The Mitsubishi Outlander Sport is a new model intended for younger buyers and smaller families. It's built on the existing Outlander chassis with the same wheelbase, but it's 14.6 inches shorter overall. Most of that is lost cargo space plus a few inches to rear seat legroom.
The 2011 Outlander Sport uses the Mitsubishi 2.0-liter engine that's in the base Lancer, and suffers somewhat because of it. Acceleration is okay, but there's little room to relax at the throttle. The excellent and efficient 2.4-liter engine that's in the Outlander and most Lancers (as well as the Jeep Patriot) was left on the shelf, mostly because the 2.0-liter gets about 2 more miles per gallon. Mitsubishi wanted to hit that magic number of 30 mpg, and in fact it achieved an EPA-estimated 25/31 mpg City/Highway.
We got 27.2 mpg averaging 46 mph during a one-hour run on a two-lane highway in Mexico in the front-wheel-drive Outlander Sport with manual transmission, and 19.7 mpg on the return, driving an all-wheel-drive Sport with CVT and flooring the throttle a few times to pass trucks.
There's a choice of two transmissions, either a 5-speed manual gearbox or a 6-step CVT with paddle shifting, and both are excellent. If you like a manual you'll be happy with this one, or if you prefer an automatic the continuously variable transmission works well, although in many situations you have to shift it yourself or, as with most CVTs in low-powered cars, it feels lame, like it's dragging the car down.
The Outlander Sport doesn't merely reflect the latest Mitsubishi design, it cookie-cuts it. It's a Lancer front half with a downsized Outlander SUV back half. It's a good-looking vehicle, and very clean. The fish face snout takes some getting used to, but that's easy. It rears its snout with particular zeal in the darker colors. Some will never like it, but it is bold and distinctive. Those who like it will call it a shark nose. Others may compare it to a largemouth bass.
It's priced attractively, though options such as all-wheel-drive, super-premium sound system with doors designed around the speakers, and navigation will drive the price up. It offers a full complement of safety equipment.
From an aesthetic standpoint the interior is not exceptional, but it has everything, including a standard hands-free system that links phone, USB attachment, iPod and optional navigation. Leather is not available, but the fabric seats are good, and supportive. The rear 60/40 seat folds flat, and includes a center folding armrest with cupholders and a pass-through to the cargo space behind the rear seats. There's adequate rear seat legroom for a compact crossover, and excellent cargo space when the rear seat is folded flat.
The ride is okay for a compact crossover. You can feel the suspension keeping those undulating bumps away from your butt, however speed bumps break through. Around corners, especially at casual speeds, the steering wheel seems to have a sly little mind of its own, and the shark nose of the Sport wants to inch off in places you don't want it to. When you drive faster, it listens better.
Addressing the styling, Mitsubishi press materials say the Outlander Sport adds a dash of spice to an otherwise very humdrum segment. We can smile at the cheek of the statement, but we can't argue with it. If you want a small crossover SUV that doesn't get lost in the sea of sameness, the Outlander Sport might be your baby.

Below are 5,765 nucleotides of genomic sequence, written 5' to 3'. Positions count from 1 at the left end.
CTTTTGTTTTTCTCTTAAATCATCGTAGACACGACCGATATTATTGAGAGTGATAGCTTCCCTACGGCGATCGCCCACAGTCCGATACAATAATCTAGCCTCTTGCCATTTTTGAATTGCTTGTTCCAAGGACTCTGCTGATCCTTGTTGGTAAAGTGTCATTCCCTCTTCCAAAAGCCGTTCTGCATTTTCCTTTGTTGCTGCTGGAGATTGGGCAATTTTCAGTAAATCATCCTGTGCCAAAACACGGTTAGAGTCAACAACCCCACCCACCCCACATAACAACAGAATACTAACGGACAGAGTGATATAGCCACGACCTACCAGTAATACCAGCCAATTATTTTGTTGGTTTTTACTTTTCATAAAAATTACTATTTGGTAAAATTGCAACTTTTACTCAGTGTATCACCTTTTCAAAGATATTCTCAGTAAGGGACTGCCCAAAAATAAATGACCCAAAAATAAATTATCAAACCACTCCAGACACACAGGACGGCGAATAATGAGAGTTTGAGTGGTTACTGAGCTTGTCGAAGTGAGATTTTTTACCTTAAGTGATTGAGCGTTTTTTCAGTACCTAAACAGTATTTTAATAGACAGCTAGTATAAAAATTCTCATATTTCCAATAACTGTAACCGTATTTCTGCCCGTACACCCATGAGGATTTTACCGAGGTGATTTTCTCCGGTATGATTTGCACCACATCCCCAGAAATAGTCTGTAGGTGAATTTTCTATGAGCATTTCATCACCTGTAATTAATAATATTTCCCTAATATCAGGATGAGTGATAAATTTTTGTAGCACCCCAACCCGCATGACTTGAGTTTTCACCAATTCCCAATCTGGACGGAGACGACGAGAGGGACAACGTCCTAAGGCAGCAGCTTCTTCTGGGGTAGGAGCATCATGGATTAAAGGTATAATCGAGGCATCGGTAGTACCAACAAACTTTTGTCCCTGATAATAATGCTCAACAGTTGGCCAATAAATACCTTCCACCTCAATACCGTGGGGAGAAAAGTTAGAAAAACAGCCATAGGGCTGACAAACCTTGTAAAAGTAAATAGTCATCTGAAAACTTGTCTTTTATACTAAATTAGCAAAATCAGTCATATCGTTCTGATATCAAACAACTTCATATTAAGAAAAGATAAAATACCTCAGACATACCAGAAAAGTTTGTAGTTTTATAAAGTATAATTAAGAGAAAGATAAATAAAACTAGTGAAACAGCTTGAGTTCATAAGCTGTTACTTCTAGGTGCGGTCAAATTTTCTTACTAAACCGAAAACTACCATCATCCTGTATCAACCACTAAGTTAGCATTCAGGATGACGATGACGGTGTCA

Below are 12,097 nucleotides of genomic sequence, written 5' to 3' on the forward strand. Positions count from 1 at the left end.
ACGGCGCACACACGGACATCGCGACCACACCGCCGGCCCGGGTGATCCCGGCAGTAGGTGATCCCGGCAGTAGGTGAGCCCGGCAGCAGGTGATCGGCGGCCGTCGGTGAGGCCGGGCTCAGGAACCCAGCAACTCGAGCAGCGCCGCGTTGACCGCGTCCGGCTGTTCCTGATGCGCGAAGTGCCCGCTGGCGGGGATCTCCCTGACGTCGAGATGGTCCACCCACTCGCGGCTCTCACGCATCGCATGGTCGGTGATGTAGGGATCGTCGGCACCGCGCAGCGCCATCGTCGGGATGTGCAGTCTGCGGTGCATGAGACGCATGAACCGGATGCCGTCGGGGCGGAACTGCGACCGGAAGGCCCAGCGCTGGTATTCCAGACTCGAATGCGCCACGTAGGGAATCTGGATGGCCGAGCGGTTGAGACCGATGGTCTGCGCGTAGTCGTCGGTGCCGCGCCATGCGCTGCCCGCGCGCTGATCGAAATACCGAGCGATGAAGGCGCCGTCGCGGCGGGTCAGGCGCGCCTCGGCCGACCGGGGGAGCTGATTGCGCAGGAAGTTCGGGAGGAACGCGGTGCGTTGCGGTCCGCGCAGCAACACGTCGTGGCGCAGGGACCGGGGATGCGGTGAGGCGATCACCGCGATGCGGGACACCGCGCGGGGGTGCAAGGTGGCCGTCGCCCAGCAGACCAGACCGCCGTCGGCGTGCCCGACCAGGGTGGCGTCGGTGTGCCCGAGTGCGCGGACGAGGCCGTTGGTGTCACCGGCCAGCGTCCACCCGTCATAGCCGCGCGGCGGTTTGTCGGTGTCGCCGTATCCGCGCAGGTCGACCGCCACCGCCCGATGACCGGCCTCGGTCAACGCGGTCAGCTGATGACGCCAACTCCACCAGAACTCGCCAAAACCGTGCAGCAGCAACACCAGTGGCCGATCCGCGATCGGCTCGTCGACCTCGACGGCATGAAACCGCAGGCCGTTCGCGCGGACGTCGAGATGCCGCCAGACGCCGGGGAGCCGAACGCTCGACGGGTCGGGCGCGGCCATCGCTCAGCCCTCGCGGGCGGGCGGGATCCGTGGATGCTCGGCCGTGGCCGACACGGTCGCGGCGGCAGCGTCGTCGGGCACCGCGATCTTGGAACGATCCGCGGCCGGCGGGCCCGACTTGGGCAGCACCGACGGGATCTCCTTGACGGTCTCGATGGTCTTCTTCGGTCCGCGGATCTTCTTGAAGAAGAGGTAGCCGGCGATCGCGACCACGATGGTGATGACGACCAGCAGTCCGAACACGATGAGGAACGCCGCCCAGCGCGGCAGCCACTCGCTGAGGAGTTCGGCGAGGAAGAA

It's almost all in the nose. It looks like the hotrod Mitsubishi Evolution, as does the Lancer. The front styling is inspired by jet fighter air intakes, according to Mitsubishi.
But it's not just about looks. The Outlander Sport spent hours in the wind tunnel, to achieve a low coefficient of drag of 0.33. It's not just the front end, but also things under and over the car, for example the muffler and the roof rails, that have been tweaked to improve aerodynamics.
Almost all of the exterior is body colored, which enhances the clean design. A thin shiny ring around the black screen grille is about the only chrome. The headlamps are a sleek trapezoid. The rocker panels are discreet, not slapped-on cladding like so many cars with an uncaring design. A character line sweeps back and up from front wheels to taillights, creating a wedge.
The window outline is graceful, with tinted glass and black pillars enhancing the shape, tapered at the back. This shape follows the roofline, which slopes away to the modest spoiler over the rear glass. The combination LED taillamps again show styling effort, horizontal angles moving from the fenders into the liftgate that bears a tidy shiny Mitsubishi tri-diamond badge.
The wheelcovers on the stock steel 16-inch wheels on the ES aren't ugly, which is about all you can say about any steel wheels, while the 18-inch 10-spoke alloy wheels are beautiful, and add a lot. They're optional on the ES, standard on the SE.
One nice original feature is the plastic front fenders. You can't tell they're not sheetmetal, but go ahead and punch them; they flex in and pop right back out. So forget about parking-lot fender benders, that's a relief. The fenders still scratch, and who can say yet about matching touch-ups or fading, but we think they must be the non-sheetmetal of the future. They're 6.5 pounds lighter than sheetmetal, and nowadays carmakers are looking everywhere to save weight to improve fuel economy.
If the exterior is distinctive, the interior is about as average as they come, from an aesthetic standpoint. We don't want to sell the interior short, because there's a lot of excellent standard stuff, but scanning our notes, we find no highs or lows. It's just there. To put a positive spin on it, you might say there's nothing that will bug you. That's saying something, given the annoying technology on so many cars nowadays.
At least we didn't find any inconveniences, in about four hours of driving the Outlander Sport and trying things out. You might find it, when you try to fit your mega milkshake into a cupholder, or your Great Dane into the cargo space behind the back seat, or when you want an electronic capability that doesn't exist. Although the standard handsfree link system, called FUSE, does plenty, with voice command of phone, USB attachment, iPod, and optional navigation.
These other basic things are there for you: a soft plastic pebble-texture dashboard; an instrument panel with your standard chrome-ringed (SE) or better-looking silver-ringed (ES) tach and speedo that are easy enough to read; a color display with useful information located between the tach and speedo with a scroll button on the dash that you have to reach for but at least it's easy; supportive and reasonably sporty if not cool-looking fabric seats (leather not available), with a higher quality fabric in the SE; tilt/telescopic steering wheel with cruise and audio controls; an attractive center stack with the usual buttons and dials that are easy to operate; doors with decent pockets and good grab handles; two cupholders conveniently located behind a good gated shift lever (CVT) and great shift lever (manual), and a dial that selects FWD, AWD and low range (SE); a deep small console under your left elbow between the front seats (sliding in the SE); an AM/FM/CD/MP3 with a thin digital display (SE).